Poem : Auguries of Innocence
 

William Blake

To see a World in a grain of sand,
And a Heaven in a wild flower,
Hold Infinity in the palm of your hand,
And Eternity in an hour.
A Robin redbreast in a cage
Puts all Heaven in a rage.
A dove house filled with doves and pigeons
Shudders Hell thro' all its regions,
A dog starve'd at his master's gate
Predicts the ruin of the State.
A Horse misused upon the road
Calls to Heaven for human blood.
Each outcry of the hunted hare
A fibre from the brain does tear.
A skylark wounded in the wing,
A cherubim does cease to sing.
The game-cock clipt and armed for fight
Does the rising sun affright.
Every wolf's and lion's howl
Raises from Hell a Human Soul.
The wild deer, wandering here and there
Keeps the Human Sould from care.
The Lamb misused breeds public strife,
And yet forgives the butcher's knife.
The bat that flits at close at eve
Has left the brain that won't believe.
The owl that calls upon the night
Speaks the unbeliever's fright.

He who shall hurt the little wren
Shall never be belov'd by men.
He who the ox to wrath has mov'd
Shall never be by woman lov'd.
The wanton boy that kills the fly
Shall feel the spider's emnity.
He who torments the chafer's sprite
Weaves a bower in endless night.
The catterpiller on the leaf
Repeats to the thy mother's grief.
Kill not the moth nor butterfly,
For the last judgement draweth nigh.
He who shall train the horse to war
Shall never pass the polar bar.
The beggar's dog and widow's cat,
Feed them and thou wilt grow fat.
The gnat that sings his summer's song
Poison gets from slander's tongue.
The poison of the snake and newt
Is the sweat of envy's foot.
The poison of the honey bee
Is the artist's jealousy.
The prince's robes and beggar's rags
Are toadstools on the miser's bags.
A truth that's told with bad intent
Beats all lies you can invent.
It is right it should be so;
Man was made for joy and woe,
And when this we rightly know
Thro' the world we safely go.
Joy and woe are woven fine
A clothing for the soul divine:
Under every grief and pine
Runs a joy with silken twine.
The babe is more than swadling bands:
Throughout all these human lands
Tools were made, and born were hands,
Every farmer understands.
Every tear in every eye
Becomes a babe in eternity;
This is caught by females bright
And return'd to its own delight.
The bleat, the bark, bellow and roar
Are waves that beat on heaven's shore.
The babe that weeps the rod beneath
Writes revenge in realms of death.
The beggar's rags, fluttering in air,
Does to rags the heavens tear.
The soldier arm'd with sword and gun
Palsied strikes the summer's sun.
The poor man's farming is worth more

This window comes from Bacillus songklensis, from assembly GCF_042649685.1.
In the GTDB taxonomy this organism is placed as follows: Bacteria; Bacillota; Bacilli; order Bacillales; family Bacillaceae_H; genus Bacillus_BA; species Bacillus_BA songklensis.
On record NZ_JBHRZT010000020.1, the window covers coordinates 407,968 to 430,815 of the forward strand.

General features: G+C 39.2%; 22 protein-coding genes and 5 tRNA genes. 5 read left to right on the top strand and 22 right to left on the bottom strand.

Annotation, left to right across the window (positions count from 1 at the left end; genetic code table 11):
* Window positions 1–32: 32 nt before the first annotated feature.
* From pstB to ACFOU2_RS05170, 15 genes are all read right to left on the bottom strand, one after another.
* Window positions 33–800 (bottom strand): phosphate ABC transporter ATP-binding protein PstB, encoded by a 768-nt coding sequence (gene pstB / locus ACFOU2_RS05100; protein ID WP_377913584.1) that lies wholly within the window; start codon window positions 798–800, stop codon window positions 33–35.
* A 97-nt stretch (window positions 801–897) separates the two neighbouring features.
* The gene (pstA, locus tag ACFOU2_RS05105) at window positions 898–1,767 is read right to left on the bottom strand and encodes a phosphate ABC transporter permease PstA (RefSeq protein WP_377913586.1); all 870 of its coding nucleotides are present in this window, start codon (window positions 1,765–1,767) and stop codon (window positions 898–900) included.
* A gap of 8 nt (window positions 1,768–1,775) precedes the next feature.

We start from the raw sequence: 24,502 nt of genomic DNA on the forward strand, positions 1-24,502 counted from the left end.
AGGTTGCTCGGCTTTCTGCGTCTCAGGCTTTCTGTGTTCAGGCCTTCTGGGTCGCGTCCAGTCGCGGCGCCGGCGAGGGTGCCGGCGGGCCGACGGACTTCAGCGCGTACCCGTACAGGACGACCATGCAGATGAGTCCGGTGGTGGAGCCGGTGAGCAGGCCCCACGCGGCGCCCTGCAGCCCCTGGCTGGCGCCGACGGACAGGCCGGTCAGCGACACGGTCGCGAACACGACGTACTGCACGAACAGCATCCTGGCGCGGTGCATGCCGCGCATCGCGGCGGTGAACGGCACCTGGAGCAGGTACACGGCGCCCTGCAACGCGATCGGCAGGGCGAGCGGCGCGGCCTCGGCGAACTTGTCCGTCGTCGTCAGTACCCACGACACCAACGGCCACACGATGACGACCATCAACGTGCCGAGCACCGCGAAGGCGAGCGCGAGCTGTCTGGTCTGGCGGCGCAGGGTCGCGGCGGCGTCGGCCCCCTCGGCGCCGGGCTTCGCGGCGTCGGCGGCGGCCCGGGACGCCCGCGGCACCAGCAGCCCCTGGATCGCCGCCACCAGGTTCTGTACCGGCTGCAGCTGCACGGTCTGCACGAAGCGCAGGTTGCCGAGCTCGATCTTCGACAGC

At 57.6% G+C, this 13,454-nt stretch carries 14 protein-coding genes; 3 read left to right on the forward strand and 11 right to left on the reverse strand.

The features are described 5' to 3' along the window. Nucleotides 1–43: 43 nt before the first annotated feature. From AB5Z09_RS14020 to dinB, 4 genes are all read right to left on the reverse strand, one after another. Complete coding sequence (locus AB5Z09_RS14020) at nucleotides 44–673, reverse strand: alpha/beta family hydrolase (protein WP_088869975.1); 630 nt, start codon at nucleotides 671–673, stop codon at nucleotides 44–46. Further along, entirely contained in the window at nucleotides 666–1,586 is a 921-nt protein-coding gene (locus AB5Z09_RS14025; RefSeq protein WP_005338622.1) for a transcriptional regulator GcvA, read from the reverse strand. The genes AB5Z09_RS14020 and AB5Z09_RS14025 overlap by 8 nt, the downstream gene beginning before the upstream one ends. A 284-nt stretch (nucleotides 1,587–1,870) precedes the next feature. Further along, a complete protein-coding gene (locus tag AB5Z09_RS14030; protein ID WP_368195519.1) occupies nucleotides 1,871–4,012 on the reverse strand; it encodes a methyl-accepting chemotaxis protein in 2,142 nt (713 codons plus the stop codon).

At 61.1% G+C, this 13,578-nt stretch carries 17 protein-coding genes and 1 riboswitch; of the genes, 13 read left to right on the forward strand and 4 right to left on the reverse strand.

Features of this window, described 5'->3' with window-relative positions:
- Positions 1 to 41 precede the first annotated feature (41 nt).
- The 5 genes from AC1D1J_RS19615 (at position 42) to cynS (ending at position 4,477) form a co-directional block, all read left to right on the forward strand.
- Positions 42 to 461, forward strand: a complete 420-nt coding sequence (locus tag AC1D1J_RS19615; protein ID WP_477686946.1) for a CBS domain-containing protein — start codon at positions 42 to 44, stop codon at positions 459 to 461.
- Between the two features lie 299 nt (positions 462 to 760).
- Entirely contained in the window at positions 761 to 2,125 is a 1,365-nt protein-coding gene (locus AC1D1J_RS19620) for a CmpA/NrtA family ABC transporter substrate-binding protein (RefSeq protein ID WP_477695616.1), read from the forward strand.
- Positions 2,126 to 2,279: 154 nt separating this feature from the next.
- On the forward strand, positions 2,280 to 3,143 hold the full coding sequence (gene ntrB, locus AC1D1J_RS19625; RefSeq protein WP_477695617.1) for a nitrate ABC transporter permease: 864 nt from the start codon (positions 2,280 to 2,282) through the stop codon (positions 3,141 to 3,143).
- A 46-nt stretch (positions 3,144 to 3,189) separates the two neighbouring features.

Then all the gold on afric's shore.
One mite wrung from the lab'rer's hands
Shall buy and sell the miser's lands:
Or, if protected from on high,
Does that whole nation sell and buy.
He who mocks the infant's faith
Shall be mock'd in age and death.
He who shall teach the child to doubt
The rotthing gave shall ne'er get out.
He who respects the infant's faith
Triumphs over hell and death.
The child's toys and the old man's reasons
Are the fruits of the two seasons.
The questioner who sits so sly,
Shall never know how to reply.
He who replies to words of doubt
Doth put the light of knowledge out.
The strongest poison ever known
Came from ceasar's laurel crown.
Nought can deform the human race
Like to the armour's iron brace.
When gold and gems adorn the plow
To peaceful arts shall envy bow.
A riddle or the cricket's cry
Is to doubt a fit reply.
The emmet's inch and eagle's mile
Make lame philosophy to smile.
He who doubts from what he sees
Will ne'er believe, do wat you please.
If the sund and moon should doubt,
They'd immediately go out.
To be in a passion you good may do,
But no good if a passion is in you.
The whore and gambler by the state
Licenc'd build that nation's fate.
The harlot's cry from street to street
Shall weave old england's winding sheet.
The winner's shout the loser's curse
Dance before dead england's hearse.
Every night and every morn
Some to misery are born.
Every morn and every night
Some are born to sweet delight.
Some are born to sweet delight,
Some are born to endless night.
We are led to believe a lie
When we see not thro' the eye,
Which was born in a night to perish in a night,
When the soul slept in beams of light.
God appears and god is light
To those poor souls who dwell in night,
But does a human form display
To those who dwell in realms of day.

Poems by William Blake

 

 

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